New Humanity Movement

Politics and P.A.



A main road, a blind corner and motorists always racing along. A deadly cocktail that puts pedestrians’ lives at risk. Until someone decides, for the good of the whole community, to take the situation in hand.

from Luisa Busato – Venice, Italy

I live in a side road in Martellago, a district in Venice. Crossing this road is very dangerous because it’s very difficult to see on-coming traffic and the cars travel at high speed. The speed limit signs and the pedestrian crossing are often ignored. This results in the frequent need for brakes to be slammed on and in people overtaking in a dangerous way when others stop to let pedestrians, often children and old people, cross.

I had brought this problem to the attention of the Council in the past but to no avail; others had filed petitions with the police but without getting any response.

On more than one occasion our children were nearly knocked down. So after the umpteenth brush with near tragedy I felt responsible for doing what I could to find a solution to this problem which wasn’t mine alone but which affected everyone in the area. So I spoke to some of the other parents from my street and neighbouring streets.

One of the other parents who was also very worried about the daily risk, and I thought we would write a letter to the mayor. In order to have more impact, we thought we would ask some of the other locals to sign it too. In writing this letter we tried to emphasise the seriousness of the situation but without blaming anyone, suggesting possible solutions and mentioning positive intiatives which had been undertaken by the town council to limit the use of cars and reduce pollution, such as the introduction of a ‘pedibus’* and the use of cycling in the city.

Whilst we were collecting signatures, there were those who disagreed with what we were doing, saying that there had been endless petitions and that this one too would have no effect. But, in general, both the drafting of the letter and the collection of the signatures were opportunities to build beautiful relationships with our neighbours and the other parents. We all felt more of a sense of responsibilty as we actively searched together for the solution to a problem by working ‘for’ and not ‘against something’.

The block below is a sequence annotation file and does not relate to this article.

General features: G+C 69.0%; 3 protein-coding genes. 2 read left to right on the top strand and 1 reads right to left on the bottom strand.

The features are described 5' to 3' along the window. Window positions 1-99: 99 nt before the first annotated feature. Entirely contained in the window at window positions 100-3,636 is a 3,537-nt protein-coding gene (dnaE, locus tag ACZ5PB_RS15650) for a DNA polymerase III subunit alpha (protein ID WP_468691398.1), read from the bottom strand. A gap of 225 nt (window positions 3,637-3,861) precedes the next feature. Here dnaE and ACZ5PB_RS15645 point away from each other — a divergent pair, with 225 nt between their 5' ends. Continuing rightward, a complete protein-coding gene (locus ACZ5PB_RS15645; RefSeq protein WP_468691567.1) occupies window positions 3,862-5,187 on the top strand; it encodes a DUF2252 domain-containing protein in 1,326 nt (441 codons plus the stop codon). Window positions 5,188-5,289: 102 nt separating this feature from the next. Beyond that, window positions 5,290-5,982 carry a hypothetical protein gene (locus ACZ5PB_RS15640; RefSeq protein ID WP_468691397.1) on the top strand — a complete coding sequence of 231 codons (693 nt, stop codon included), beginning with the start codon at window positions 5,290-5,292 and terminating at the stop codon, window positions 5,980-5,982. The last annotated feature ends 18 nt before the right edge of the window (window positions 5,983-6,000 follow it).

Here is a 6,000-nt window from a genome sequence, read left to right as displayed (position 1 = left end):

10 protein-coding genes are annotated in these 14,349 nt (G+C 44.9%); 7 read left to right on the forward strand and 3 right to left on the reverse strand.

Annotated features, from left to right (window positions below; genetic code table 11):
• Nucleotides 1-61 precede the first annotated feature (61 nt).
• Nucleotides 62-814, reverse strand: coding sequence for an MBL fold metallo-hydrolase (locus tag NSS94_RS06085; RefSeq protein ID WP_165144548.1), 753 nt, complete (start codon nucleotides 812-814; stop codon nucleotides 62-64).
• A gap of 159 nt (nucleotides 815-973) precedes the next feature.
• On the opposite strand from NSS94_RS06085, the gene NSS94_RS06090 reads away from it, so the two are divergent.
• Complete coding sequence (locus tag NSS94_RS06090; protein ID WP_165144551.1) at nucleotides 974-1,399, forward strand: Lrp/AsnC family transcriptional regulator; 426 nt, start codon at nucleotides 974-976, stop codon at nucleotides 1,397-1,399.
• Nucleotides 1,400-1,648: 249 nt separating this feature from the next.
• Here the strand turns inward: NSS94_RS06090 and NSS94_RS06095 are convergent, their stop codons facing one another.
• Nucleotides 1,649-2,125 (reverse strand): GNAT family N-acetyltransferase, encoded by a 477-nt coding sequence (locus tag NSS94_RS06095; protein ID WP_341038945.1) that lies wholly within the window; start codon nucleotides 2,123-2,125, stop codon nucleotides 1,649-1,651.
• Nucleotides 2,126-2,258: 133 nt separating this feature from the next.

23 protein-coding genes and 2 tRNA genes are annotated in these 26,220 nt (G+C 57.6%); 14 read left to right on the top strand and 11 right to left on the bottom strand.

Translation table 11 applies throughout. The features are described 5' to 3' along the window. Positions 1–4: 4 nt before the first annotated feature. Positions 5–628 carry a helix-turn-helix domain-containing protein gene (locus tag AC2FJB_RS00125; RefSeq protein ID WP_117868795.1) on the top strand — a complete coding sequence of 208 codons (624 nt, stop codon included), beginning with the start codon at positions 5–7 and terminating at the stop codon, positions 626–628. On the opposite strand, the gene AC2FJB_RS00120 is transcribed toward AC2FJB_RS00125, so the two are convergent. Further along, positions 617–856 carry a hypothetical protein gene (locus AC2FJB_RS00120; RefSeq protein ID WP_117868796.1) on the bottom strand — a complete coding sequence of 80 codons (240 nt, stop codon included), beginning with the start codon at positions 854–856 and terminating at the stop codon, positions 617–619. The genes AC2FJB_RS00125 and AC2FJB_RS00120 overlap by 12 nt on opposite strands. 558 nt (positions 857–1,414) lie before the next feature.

I shared what I was living with friends who, like me, try to live for fraternity in their cities and communities, receiving from them the strength and the courage to keep going.

We went together to the town hall to speak to the Mayor and to give him the letter with all the signatures.

One of his colleagues warned us that the Mayor would not be very pleased to receive another collection of signatures and so it turned out to be. At the start of our meeting the ‘first citizen’ expressed his aversion to these petitions.

At that point I summoned up all my courage and said to him, ‘Mayor, please read the text of our request carefully.’

He did read it, understood what we were trying to do and calmed down. And so we were able to engage in a dialogue, from which several possible solutions emerged but which turned out to be too expensive and not possible to implement.

And then I had an idea: in another road in our distict, a speed indicator had been installed which flashed on when approaching cars were goining at more than 30 miles an hour and the pedestrian crossing was picked out in red.

So I suggested these things. The Mayor immediately seized on these ideas, saying that they had one of the indicators available and that picking out the crossing in red would not be a problem. The following Saturday, we found ourselves again with the Mayor, who was very proud to show us the plans for the project. A month later, work began in the street.

From this experience, I understood the beauty and the power of living together for fraternity, being at the service of our city, our community, out of love.

© Photo Copyright Fernando Garrido, all rights reserved
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